In a less upbeat vein, Ziad Doueiri's Lebanese film "The Attack" (another entry in the TIFF program) garnered attention for exploring the impact of terrorism on an individual life. The story finds an Arab doctor coping with the death of his wife at the hands of a suicide bomber and gradually figuring out that she may have been the one who detonated the bomb. Audiences found the movie upsetting but many came away praising its tense scenario.
Rounding out the Middle Eastern offerings, "The Gatekeepers" stunned festivalgoers with a shockingly candid look at the motives driving Shin Bet, Israel's clandestine security service. Director Dror Moreh's study of the organization's belligerent tactics and the downward spiral of destruction that came out of them benefits greatly from access: Exclusively drawing from the candid testimonies of former Shin Bet heads, "The Gatekeepers" assembles a history of Israeli combat through the voice of its own people.
Next page: How Sony Pictures Classics dominated the festival. Plus: What was for sale?
A likely Oscar contender for the Best Documentary slot, "The Gatekeepers" was among a rich slate of films brought to the festival by distributor Sony Pictures Classics. Co-presidents Michael Barker and Tom Bernard are longtime Telluride devotees and often use the festival to heighten awareness for a number of their biggest prospects. Other SPC titles well-received by Telluride audiences included Michael Haneke's devastating Palme d'Or winner "Amour" and another contender from this year's Cannes Film Festival, Jacques Audiard's "Rust and Bone." While some critics (myself included) find "Rust and Bone" to be little more than a slick, well-acted romance from a director capable of bigger things (see: "A Prophet"), those qualities were certainly enough to make many Telluride attendees salivate, especially since star Marion Cotillard showed up for a tribute.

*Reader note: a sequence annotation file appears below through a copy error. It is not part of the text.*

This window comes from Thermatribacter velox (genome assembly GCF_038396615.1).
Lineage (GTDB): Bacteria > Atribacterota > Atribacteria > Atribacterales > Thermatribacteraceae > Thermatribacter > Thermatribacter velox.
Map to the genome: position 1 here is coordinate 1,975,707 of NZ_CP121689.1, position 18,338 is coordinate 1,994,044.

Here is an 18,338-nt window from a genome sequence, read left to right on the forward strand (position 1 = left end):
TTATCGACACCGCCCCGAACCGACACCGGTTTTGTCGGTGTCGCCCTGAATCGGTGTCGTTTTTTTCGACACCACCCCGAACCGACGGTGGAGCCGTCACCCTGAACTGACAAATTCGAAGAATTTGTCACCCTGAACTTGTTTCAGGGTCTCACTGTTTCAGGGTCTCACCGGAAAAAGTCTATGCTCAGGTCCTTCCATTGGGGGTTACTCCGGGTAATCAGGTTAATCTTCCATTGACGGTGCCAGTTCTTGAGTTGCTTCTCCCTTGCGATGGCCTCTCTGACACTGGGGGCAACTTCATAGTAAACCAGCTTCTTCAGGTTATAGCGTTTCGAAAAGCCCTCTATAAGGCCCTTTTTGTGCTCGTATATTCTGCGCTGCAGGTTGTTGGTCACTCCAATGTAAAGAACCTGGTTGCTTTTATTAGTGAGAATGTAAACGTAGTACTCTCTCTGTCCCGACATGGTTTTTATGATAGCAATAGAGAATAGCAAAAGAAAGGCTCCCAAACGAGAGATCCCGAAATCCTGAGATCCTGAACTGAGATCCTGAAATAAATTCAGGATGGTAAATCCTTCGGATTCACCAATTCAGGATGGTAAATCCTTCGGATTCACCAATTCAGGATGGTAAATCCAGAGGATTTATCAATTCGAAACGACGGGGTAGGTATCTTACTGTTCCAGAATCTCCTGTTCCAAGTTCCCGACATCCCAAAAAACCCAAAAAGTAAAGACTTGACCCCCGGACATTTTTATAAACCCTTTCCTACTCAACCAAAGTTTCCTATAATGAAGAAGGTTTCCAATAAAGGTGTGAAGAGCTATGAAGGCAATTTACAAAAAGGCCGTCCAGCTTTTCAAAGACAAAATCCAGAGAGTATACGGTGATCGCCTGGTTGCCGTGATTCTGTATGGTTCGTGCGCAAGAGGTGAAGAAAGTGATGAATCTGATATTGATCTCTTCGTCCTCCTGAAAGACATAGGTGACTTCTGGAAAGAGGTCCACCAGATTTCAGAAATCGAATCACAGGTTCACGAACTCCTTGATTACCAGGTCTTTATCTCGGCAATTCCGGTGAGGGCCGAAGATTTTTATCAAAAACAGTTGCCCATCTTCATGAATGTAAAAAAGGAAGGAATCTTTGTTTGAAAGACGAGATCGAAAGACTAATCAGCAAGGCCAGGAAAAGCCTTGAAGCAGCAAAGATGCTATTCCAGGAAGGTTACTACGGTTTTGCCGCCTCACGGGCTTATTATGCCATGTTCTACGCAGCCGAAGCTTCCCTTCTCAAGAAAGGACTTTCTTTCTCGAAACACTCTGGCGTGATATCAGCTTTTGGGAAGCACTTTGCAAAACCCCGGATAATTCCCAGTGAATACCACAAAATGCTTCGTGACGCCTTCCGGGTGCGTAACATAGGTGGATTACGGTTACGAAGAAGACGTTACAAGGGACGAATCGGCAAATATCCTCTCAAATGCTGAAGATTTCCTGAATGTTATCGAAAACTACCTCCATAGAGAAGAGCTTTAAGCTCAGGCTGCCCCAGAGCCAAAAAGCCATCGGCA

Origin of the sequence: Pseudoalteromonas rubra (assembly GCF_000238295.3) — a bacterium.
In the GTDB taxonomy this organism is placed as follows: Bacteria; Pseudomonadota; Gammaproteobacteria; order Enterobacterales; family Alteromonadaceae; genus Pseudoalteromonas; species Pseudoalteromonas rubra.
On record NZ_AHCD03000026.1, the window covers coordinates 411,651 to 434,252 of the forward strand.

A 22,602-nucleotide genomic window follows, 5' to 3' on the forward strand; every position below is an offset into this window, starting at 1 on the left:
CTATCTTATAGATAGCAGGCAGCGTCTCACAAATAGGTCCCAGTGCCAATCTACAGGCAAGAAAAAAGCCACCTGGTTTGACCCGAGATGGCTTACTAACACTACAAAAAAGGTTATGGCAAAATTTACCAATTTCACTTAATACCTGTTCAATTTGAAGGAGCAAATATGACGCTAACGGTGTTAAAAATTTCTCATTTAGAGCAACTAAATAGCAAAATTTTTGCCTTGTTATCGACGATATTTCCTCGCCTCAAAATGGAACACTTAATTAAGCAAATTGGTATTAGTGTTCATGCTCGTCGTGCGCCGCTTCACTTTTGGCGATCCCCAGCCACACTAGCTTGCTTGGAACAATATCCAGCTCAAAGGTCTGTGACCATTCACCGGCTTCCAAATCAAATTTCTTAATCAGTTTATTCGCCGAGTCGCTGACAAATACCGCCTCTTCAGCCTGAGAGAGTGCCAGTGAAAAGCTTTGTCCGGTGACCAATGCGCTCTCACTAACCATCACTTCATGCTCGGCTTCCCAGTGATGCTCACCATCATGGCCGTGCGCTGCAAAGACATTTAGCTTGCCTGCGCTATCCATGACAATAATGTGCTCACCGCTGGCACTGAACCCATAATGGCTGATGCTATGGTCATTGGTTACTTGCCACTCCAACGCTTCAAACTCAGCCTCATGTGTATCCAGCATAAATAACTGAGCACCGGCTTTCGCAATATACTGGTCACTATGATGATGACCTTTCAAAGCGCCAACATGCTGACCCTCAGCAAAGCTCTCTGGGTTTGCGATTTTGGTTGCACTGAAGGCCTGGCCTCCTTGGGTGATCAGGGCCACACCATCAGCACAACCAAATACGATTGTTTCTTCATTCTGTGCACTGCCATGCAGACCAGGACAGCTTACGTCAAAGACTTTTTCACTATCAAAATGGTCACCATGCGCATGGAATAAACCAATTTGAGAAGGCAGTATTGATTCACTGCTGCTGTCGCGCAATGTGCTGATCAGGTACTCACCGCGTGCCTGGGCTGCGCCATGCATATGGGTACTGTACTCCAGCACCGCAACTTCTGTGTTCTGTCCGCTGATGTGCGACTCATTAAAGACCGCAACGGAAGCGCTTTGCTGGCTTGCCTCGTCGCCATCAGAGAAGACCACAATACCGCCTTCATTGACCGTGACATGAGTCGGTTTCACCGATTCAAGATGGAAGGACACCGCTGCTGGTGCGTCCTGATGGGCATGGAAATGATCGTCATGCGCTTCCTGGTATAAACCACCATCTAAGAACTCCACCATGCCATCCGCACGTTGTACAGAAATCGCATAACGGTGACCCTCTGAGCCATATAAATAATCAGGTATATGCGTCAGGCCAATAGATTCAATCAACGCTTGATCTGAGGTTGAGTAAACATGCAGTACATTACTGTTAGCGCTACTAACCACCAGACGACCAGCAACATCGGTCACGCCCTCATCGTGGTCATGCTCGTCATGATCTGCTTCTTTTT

While SPC has high hopes for those movies this fall, it also revealed a couple of titles it plans to hold until next year. Pablo Larraín's acclaimed period drama "No," which revolves around the 1988 referendum that ended Pinochet's reign over Chile, drew positive reactions for its keen use of digital video and an intense turn by star Gael Garcia Bernal. Less warmly received but nevertheless a major point of interest, Ramin Bahrani's "At Any Price" found the formerly neorealist filmmaker brooding his scope to explore small town Iowa corruption among the corn fields. Despite committed turns by Dennis Quaid and Zac Efron as a father-son duo, the movie faced a mixed reception largely due to its on-the-nose plotting and creaky pace. Nevertheless, it should continue to generate interest at TIFF due to the focus of attention being placed on the admittedly strong performances instead of Bahrani's earlier films.